COLOMBO, Dec 18 (Reuters) - Sri Lankan stocks rose on Thursday for the first time in six sessions, with telecoms leading the recovery, but stockbrokers said gains may not be sustainable due to political worries ahead of the Jan. 8 presidential poll.
The main stock index ended 0.43 percent firmer at 7,230.52, recovering from its lowest close since Nov. 28 in the previous session.
Stockbrokers said the market rose due to some optimism after President Mahinda Rajapaksa and a few top government officials met leaders from the private sector at a forum on Wednesday to explain the government’s economic progress.
But brokers said the gains were not sustainable because there was no fundamental reason.
“The index will continue to move sideways until there is a clear direction from the election,” said a stockbroker.
Analysts said some institutional and high net worth investors were active, with turnover at 1.36 billion rupees, stock exchange data showed. That was slightly less than this year’s daily average of 1.42 billion rupees.
The bourse saw net foreign outflows of 74.4 million rupees this session, but net inflows so far this year stood at 21.7 billion rupees, exchange data showed.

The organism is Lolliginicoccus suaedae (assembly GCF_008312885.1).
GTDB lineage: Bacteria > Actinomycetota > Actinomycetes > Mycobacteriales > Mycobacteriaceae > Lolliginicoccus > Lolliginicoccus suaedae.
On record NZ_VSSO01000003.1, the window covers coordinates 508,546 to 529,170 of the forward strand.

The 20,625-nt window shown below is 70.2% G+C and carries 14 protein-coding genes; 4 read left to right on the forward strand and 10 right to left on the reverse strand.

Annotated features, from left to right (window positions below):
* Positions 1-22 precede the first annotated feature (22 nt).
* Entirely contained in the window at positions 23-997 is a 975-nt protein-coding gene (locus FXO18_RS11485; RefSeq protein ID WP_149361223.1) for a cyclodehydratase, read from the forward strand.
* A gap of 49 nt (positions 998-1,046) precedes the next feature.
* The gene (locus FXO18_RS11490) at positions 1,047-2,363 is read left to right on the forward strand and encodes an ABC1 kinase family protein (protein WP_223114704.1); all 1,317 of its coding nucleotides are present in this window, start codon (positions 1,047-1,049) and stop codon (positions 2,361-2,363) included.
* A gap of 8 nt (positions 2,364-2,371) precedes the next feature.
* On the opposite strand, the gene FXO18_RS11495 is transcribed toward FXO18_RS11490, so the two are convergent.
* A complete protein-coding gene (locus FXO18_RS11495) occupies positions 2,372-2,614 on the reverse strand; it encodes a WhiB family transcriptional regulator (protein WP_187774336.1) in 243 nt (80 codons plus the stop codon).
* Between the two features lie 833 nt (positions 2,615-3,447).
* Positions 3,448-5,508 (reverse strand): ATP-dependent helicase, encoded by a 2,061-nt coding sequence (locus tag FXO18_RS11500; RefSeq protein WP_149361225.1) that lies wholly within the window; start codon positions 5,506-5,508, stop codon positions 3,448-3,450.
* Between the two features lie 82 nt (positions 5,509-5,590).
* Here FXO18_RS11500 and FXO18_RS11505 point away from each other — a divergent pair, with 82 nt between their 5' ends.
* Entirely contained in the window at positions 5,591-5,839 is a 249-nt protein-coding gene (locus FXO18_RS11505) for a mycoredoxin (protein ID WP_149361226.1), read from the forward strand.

Top mobile phone service provider Dialog Axiata gained 3.08 percent, while No. 1 fixed-line telephone operator Sri Lanka Telecom added 2.66 percent.
Trading is expected to be sluggish due to political uncertainty ahead of the presidential polls next month, with the index seen falling through December-end.
Political analysts see a tight race between President Mahinda Rajapaksa and his former health minister Mithripala Sirisena, the consensus candidate of a united opposition. Both candidates are yet to announce their policies.
Eleven legislators from Rajapaksa’s United People’s Freedom Alliance, including Sirisena, defected after he announced snap elections last month. Two opposition legislators have defected to Rajapaksa’s party.
Speculation over more defections also weighed on sentiment, analysts said. ($1 = 131.2000 Sri Lankan rupees) (Reporting by Shihar Aneez; Editing by Prateek Chatterjee)